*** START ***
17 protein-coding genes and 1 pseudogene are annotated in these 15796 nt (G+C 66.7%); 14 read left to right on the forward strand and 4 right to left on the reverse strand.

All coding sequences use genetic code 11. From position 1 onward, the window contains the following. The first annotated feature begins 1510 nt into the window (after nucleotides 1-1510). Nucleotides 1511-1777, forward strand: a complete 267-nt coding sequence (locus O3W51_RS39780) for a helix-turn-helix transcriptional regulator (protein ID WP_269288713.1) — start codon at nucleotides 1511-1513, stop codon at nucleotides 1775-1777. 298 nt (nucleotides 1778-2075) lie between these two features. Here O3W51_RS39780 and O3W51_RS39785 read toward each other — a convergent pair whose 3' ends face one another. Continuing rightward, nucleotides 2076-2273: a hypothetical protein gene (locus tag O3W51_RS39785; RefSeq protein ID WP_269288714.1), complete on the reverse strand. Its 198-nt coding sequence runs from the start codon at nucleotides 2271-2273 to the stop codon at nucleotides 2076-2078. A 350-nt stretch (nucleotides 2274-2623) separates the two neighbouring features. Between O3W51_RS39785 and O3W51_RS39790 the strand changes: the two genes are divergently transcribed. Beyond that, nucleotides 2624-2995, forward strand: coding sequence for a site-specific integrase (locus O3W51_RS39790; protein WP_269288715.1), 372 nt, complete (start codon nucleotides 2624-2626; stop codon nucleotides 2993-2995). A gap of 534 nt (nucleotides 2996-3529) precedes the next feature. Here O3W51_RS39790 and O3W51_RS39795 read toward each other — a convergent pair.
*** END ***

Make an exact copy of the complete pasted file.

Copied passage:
17 protein-coding genes and 1 pseudogene are annotated in these 15796 nt (G+C 66.7%); 14 read left to right on the forward strand and 4 right to left on the reverse strand.

All coding sequences use genetic code 11. From position 1 onward, the window contains the following. The first annotated feature begins 1510 nt into the window (after nucleotides 1-1510). Nucleotides 1511-1777, forward strand: a complete 267-nt coding sequence (locus O3W51_RS39780) for a helix-turn-helix transcriptional regulator (protein ID WP_269288713.1) — start codon at nucleotides 1511-1513, stop codon at nucleotides 1775-1777. 298 nt (nucleotides 1778-2075) lie between these two features. Here O3W51_RS39780 and O3W51_RS39785 read toward each other — a convergent pair whose 3' ends face one another. Continuing rightward, nucleotides 2076-2273: a hypothetical protein gene (locus tag O3W51_RS39785; RefSeq protein ID WP_269288714.1), complete on the reverse strand. Its 198-nt coding sequence runs from the start codon at nucleotides 2271-2273 to the stop codon at nucleotides 2076-2078. A 350-nt stretch (nucleotides 2274-2623) separates the two neighbouring features. Between O3W51_RS39785 and O3W51_RS39790 the strand changes: the two genes are divergently transcribed. Beyond that, nucleotides 2624-2995, forward strand: coding sequence for a site-specific integrase (locus O3W51_RS39790; protein WP_269288715.1), 372 nt, complete (start codon nucleotides 2624-2626; stop codon nucleotides 2993-2995). A gap of 534 nt (nucleotides 2996-3529) precedes the next feature. Here O3W51_RS39790 and O3W51_RS39795 read toward each other — a convergent pair.